On July 20, the Greek government brought for elaboration at the Parliament its bill implementing the EU Council Directive 2016/881.
A very important provision is the one adopting paragraph 3 of Art. 1 of the directive (Art. 4 of the bill, adding paragraph 8 to Art. 16 of Law 4170/2013, concerning the administrative cooperation in the field of taxation). However, the current Greek wording reflects neither the purpose nor the wording of the provision of the directive.
Specifically, instead of reading: ‘’Notwithstanding paragraphs 1 to 6 (these are the paragraphs corresponding to paragraphs 1-4 of the 2011/16 directive), information communicated between Member States pursuant to Art. 9AA (the Greek law equivalent to Art. 8aa of the directive) shall be used for the purposes of assessing high-level transfer pricing risks and other risks related to base erosion and profit shifting, including assessing the risk of non-compliance by members of the MNE Group with applicable transfer pricing rules, and where appropriate for economic and statistical analysis. Transfer pricing adjustments by the tax authorities of the receiving Member State shall not be based on the information exchanged pursuant to Art. 9AA. Notwithstanding the above, there is no prohibition on using the information communicated as a basis for making further enquiries into the MNE Group’s transfer pricing arrangements or into other tax matters in the course of a tax audit and, as a result, appropriate adjustments to the taxable income of a Constituent entity may be made”,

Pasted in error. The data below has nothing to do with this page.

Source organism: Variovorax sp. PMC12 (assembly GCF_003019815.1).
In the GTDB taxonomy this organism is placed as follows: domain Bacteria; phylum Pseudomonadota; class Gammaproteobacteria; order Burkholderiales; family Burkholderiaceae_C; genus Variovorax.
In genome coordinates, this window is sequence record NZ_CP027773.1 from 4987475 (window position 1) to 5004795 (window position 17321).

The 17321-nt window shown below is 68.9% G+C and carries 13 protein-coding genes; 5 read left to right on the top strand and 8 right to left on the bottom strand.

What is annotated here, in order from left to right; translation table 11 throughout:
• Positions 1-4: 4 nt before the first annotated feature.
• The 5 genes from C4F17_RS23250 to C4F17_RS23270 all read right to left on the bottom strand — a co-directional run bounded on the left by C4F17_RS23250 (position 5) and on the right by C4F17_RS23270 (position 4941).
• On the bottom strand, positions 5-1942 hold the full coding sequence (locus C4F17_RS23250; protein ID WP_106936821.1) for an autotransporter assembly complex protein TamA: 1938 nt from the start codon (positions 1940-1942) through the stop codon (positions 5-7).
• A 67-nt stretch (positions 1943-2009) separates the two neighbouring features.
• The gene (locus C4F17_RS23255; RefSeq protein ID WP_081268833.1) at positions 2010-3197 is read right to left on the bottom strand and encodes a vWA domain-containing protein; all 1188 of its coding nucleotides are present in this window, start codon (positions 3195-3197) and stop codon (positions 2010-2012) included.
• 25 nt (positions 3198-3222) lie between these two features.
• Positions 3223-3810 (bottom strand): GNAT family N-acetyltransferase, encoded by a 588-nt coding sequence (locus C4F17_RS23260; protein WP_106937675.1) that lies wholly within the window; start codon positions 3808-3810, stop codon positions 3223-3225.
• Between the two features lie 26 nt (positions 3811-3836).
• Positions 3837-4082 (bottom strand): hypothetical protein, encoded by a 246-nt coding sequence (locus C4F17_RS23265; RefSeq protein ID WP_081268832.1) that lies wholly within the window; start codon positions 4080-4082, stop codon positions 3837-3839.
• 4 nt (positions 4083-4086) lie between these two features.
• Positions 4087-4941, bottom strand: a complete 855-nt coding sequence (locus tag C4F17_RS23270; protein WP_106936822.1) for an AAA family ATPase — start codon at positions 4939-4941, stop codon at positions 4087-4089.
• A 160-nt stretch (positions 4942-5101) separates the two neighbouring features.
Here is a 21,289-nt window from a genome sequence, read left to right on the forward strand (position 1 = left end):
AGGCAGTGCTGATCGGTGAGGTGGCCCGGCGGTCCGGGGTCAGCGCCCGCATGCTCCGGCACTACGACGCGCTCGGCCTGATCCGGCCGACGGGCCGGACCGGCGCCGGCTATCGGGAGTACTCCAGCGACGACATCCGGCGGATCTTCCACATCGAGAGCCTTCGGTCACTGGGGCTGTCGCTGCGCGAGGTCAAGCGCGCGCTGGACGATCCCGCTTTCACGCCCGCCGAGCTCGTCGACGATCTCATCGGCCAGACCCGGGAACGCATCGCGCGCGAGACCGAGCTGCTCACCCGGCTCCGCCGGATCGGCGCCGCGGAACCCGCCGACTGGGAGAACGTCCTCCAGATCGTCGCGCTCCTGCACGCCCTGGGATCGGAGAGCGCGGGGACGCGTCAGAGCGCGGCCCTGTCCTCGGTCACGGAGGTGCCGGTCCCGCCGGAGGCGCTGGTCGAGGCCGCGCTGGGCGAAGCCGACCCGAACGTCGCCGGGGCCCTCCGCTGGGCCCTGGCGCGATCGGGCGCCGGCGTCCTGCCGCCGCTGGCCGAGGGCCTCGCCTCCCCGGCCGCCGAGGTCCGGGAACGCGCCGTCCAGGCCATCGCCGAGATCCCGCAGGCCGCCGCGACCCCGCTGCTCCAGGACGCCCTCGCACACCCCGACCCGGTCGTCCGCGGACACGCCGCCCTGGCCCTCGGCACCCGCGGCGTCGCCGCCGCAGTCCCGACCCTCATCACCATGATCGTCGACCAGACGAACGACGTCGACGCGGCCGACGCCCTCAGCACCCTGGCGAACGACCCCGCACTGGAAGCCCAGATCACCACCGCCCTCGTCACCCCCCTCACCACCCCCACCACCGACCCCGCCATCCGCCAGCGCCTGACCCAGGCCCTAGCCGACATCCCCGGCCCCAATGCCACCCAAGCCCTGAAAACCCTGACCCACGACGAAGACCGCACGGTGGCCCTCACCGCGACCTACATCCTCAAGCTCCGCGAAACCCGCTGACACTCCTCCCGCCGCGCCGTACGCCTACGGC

It reads as follows:
“Save for paragraphs 1 to 6, the information communicated between Member States pursuant to Art. 9AA shall be used for the purposes of a high- risk assessment in relation to transfer prices and other risks in relation to base erosion and profit shifting, including assessing the risk of non-compliance by members of the MNE Group with the applicable transfer pricing rules, and where appropriate for the purposes of economic and statistical analysis. Notwithstanding the above, there is no prohibition on using the information above as a basis for making further enquiries into the MNE Group’s transfer pricing arrangements or into other tax matters in the course of a tax audit and, as a result, appropriate adjustments to the taxable income of a Constituent Entity may be made”.
This wording is in clear breach not only with the above wording of the directive, but also with its preamble, which in paragraph 17 states that: “In implementing this Directive, Member States should use the 2015 Final Report on Action 13 of the OECD/G20 Base Erosion and Profit Shifting Project, developed by the OECD, as a source of illustration or interpretation for this Directive and in order to ensure consistency of application across Member States”.